Looking glass

  • Detail

    Carved gilt-gesso and deal, with mirror glass

    46 ½ in (118.2 cm) × 27 ¼ in (69.4 cm) × 2 in (5.1 cm)

    English, circa 1715

  • Provenance

    Probably Sir William Humphreys (1651-1735)

  • Collection

    American private collection

  • Literature

    R.W. Symonds, Masterpieces of English Furniture and Clocks, London, 1940, fig. 46

  • Notes

    The armorial crest can be identified as that of Sir William Humphreys (variously spelt), created a baronet in 1714, the year he was Lord Mayor of London. In common with some of the grandest carved gilt-gesso looking glasses and tables dating from the early decades of the eighteenth century, the use of armorials and initials within their decoration allows identification of patronage. Examples include the near-contemporary Stowe tables, now divided between the V&A and a private collection (see Tessa Murdoch, ‘The king’s cabinet-maker: the giltwood furniture of James Moore the Elder’, The Burlington Magazine, June 2003, pp. 408–20, fig. 14), and the stands with the cypher of George I (see Ralph Edwards and Margaret Jourdain, Georgian Cabinet-Makers c. 1700–1800, revised edition, London, 1955, pls 26 & 27).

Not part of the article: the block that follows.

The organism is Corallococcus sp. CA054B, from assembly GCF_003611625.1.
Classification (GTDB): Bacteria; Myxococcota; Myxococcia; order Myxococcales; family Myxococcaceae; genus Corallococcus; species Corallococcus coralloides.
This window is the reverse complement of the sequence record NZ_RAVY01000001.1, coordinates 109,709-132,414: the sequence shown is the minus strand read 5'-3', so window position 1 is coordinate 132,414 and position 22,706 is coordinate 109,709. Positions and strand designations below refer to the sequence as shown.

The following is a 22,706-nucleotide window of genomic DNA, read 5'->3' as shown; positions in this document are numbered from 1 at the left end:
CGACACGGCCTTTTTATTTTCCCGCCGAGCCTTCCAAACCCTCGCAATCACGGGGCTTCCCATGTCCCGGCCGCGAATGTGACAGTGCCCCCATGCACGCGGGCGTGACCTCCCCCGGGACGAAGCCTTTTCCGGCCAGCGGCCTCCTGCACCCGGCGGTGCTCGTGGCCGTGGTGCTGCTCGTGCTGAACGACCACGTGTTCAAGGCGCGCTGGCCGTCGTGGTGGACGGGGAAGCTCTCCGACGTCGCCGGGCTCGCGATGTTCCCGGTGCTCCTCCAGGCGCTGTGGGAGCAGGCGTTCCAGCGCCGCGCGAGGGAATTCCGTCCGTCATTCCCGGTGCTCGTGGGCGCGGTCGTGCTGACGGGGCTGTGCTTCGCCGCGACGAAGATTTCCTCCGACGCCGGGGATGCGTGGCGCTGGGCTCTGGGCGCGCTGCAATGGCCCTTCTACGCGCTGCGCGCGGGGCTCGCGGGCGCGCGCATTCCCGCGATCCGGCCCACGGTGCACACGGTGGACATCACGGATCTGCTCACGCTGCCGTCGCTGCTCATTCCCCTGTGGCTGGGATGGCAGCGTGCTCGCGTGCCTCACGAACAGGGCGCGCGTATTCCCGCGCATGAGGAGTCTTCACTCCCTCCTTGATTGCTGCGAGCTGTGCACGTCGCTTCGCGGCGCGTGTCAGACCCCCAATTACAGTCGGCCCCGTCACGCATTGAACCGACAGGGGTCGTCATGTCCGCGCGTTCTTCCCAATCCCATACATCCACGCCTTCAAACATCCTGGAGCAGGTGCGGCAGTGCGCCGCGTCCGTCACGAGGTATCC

The appearance of the frame shows a generic debt to the late seventeenth century, for example the work of continental designers, well-known at the time in England, such as Pierre Le Pautre (1618–82) and Daniel Marot (1661–1752). The use of bevelled mirror-glass borders is also a hangover from a slightly earlier period. What is remarkable in this frame is the survival of a virtually ‘untouched’ gilt-gesso surface, allowing the vigour of the carving to remain clearly expressed. The designer and maker of the present frame, which retains its original glass, remain unidentified, but in due course it may be possible to compare the hand of the carving to other surviving works from the period.

    Something of the quirkiness of the design is suggested in an anonymous drawing for a frame, incorporating boldly-drawn acanthus corner ornament (see Peter Ward-Jackson, English Furniture Designs of the Eighteenth Century, London, 1958, pl. 12). Two frames that are undoubtedly by the same hand survive. An overmantel at Newhailes, Musselburgh, and a rectangular looking glass, not designed with the bevelled glass borders (advertised by Henry Phillips, June 1987).